Conspiracy theorists are abuzz about a potential asteroid striking Earth in the coming weeks. It is quite possible the Earth will come into close contact with asteroids buzzing by our “pale blue dot” as Carl Sagan once described our planetary habitat. Therefore, it is sensible to question whether there is a reasonable chance of a collision with an asteroid, comet or other meaningful material floating through the vastness of space. Let’s take a quick look at the likelihood of such a monumental event.
Do not Start Your Doomsday Countdown
Take a look at this article from Space.com published last fall about the potential for Earth to be hit by asteroid 2006 QV89 and you will learn the odds of a such a strike were 7,000 to 1. The space rock missed our planet later that fall. This expected outcome will likely prove true of subsequent comets that pass through our neck of the intergalactic neighborhood in years to come. In other words, our top scientists and space aficionados agree we are unlikely to see a sizable asteroid strike in our lifetime. The 6-mile-long asteroid that led to the death of our planet’s dinosaurs 66 million years ago was an incredible aberration, one that might not ever occur again.
Asteroid 2006 QV89 zoomed on by Earth, missing us by a whopping 4.2 million miles. In order to understand just how far away this asteroid was from our planet, it is important to provide some context. Our moon is nearly 240,000 miles away from Earth. This is precisely why the science community was confident stating there was a 1 in 7,000 chance the asteroid would hit our planet.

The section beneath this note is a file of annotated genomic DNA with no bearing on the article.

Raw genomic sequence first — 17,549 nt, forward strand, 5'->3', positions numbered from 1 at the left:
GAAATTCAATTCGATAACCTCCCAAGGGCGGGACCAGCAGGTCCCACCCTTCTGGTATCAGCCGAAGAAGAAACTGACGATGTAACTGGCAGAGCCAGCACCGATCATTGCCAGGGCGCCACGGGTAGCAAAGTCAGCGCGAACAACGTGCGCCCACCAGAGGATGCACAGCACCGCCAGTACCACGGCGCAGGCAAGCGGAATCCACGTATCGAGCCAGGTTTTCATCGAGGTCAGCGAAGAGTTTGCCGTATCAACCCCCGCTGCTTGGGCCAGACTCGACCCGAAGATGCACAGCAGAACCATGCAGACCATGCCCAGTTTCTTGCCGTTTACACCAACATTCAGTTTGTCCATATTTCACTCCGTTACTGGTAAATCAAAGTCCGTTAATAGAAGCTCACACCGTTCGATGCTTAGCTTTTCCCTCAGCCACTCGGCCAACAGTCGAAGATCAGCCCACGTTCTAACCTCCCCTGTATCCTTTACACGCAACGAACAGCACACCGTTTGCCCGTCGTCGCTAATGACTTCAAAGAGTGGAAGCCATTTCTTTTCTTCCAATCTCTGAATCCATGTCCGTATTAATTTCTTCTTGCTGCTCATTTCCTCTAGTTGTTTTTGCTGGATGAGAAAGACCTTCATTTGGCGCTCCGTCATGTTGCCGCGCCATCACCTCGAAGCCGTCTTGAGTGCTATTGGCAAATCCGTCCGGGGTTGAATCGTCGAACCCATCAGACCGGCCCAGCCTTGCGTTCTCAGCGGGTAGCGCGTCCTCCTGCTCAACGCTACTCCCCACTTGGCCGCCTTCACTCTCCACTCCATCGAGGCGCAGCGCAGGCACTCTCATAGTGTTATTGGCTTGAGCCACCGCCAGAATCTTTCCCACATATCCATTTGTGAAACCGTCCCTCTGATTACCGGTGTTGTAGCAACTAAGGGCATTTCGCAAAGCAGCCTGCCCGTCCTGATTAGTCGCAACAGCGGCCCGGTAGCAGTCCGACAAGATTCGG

What About Other Asteroids?
Doomsdayers are quick to point out the fact that 2006 QV89 is not the sole asteroid in existence. Though there are seemingly countless asteroids in outer space, the odds of an impact large enough to cause considerable damage on planet Earth are quite low. According to the science geeks at NASA, the chances of such an interplanetary rock causing enough damage to level a city on Earth is a mere 0.1% in any year.
So don’t quit your job, sell your home and skip your credit card payments assuming we will all be obliterated by a massive asteroid strike. You have a better chance of being struck by lightning several times than being killed by an asteroid.
What if an Asteroid Really Does hit Earth?
If the planet is struck by an asteroid, most of us would survive the blow simply because our beautiful planet is primarily comprised of water. According to NASA scientists, such an asteroid strike is 70% more likely to strike water as opposed to land. Even if an asteroid hit one of Earth’s land masses, it might not land in a heavily populated area. Keep in mind, our planet has vast swaths of unpopulated land with minimal, if any, development. NASA representatives insist even if an asteroid were to strike land, there is a one-in-five chance it would hit land that is unpopulated.
Survival After an Asteroid Strike
Let’s pretend for a moment that an asteroid strikes a heavily populated area. In fact, we can even up the ante by pretending a gigantic asteroid or even several large asteroids could strike all of our heavily populated city centers in a doomsday scenario. Even if such an unlikely event were to occur, there is evidence suggesting human life would go on.
Academicians at the University of Berkley, California insist evidence exists showing non-avian dinosaurs lived 30,000 years beyond the asteroid impact that supposedly killed all dinosaurs on planet Earth. The little-known truth is some dinosaurs survived the asteroid only to go extinct across the ensuing 100,000 years due to extensive climate alterations resulting from the impact.